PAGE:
The potential unintended detrimental consequences of well-intentioned regulatory actions, including de facto bans on flavored e-liquids. Given the relative risks, only a minimal unintended increase in smoking, through reduced switching or quitting, could easily outweigh any benefits arising from reduced vaping.
The four strategic pillars proposed above should be accompanied by four supporting measures listed below.
Education: undertake a concerted communications effort to better align public perceptions with scientific insight.
Efficiency: make immediate improvements in the efficiency, transparency, predictability, and proportionality of the PMTA process.
Enforcement: build a rational regulatory regime and then enforce it.
Engagement: proactively engage stakeholders.
1. Education: undertake a concerted communications effort to better align public perceptions with scientific insight
Risk perceptions influence choices made by tobacco and nicotine users. With reliable information, people can make choices in their best interests. There is never an ethical case to manipulate risk perceptions with false or misleading information to achieve a favored behavioral outcome. Not only is this likely to have unintended adverse consequences (more smoking), it violates the public health principle of autonomy and erodes trust in public health agencies and advice. 26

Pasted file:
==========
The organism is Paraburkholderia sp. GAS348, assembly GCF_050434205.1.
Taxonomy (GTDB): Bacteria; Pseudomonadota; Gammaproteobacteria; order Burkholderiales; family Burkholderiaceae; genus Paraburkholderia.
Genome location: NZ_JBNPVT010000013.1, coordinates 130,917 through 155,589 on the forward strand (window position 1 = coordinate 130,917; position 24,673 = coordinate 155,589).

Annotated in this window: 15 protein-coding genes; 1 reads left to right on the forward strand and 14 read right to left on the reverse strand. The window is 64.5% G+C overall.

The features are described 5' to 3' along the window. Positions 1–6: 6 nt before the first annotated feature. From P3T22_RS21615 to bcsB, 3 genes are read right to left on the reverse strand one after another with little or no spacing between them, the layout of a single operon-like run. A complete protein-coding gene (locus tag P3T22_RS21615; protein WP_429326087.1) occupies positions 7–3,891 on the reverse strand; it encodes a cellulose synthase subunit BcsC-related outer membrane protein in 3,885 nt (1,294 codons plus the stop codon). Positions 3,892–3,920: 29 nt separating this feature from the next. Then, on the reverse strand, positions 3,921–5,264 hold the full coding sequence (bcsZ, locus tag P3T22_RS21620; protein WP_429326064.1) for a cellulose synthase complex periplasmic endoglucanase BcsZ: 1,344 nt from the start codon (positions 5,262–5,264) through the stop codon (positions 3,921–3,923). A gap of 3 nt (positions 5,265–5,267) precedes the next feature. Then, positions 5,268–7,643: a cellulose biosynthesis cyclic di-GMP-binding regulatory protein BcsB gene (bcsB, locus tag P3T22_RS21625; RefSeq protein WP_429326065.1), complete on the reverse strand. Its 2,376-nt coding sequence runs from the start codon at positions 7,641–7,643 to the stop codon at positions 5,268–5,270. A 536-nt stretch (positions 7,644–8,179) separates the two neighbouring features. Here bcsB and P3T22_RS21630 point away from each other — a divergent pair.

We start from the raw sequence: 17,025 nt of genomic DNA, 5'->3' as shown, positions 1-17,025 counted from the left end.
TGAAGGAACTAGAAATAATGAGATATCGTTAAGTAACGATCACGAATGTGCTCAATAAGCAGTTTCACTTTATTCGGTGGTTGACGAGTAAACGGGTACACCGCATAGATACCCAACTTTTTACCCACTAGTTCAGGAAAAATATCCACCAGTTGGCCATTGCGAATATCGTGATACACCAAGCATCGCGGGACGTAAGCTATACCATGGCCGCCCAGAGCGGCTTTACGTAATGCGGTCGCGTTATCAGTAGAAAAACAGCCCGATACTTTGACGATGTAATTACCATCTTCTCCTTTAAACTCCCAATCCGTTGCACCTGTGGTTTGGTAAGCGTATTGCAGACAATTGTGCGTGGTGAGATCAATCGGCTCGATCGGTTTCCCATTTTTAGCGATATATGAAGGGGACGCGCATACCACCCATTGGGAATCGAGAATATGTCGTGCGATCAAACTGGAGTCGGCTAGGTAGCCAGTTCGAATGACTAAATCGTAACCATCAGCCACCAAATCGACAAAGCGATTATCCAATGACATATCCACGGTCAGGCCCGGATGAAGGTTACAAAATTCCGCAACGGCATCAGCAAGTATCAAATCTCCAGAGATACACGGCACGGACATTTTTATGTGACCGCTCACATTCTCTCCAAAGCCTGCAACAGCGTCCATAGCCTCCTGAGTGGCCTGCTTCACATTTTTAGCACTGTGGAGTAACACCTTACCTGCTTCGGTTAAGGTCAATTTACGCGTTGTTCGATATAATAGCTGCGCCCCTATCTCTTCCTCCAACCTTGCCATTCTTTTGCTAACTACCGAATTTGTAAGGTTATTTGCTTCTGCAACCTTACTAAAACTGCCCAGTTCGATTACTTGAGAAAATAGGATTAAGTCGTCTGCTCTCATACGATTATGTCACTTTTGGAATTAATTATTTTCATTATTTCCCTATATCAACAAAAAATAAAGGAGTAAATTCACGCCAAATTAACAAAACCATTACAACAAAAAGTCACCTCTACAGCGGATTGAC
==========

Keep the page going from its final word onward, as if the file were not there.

For FDA to execute a strategy that reduces tobacco-related disease at the greatest possible rate, the public will need to understand the conceptual foundations of measures like lowering nicotine levels in cigarettes and encouraging smoking cessation by switching to smoke-free nicotine products.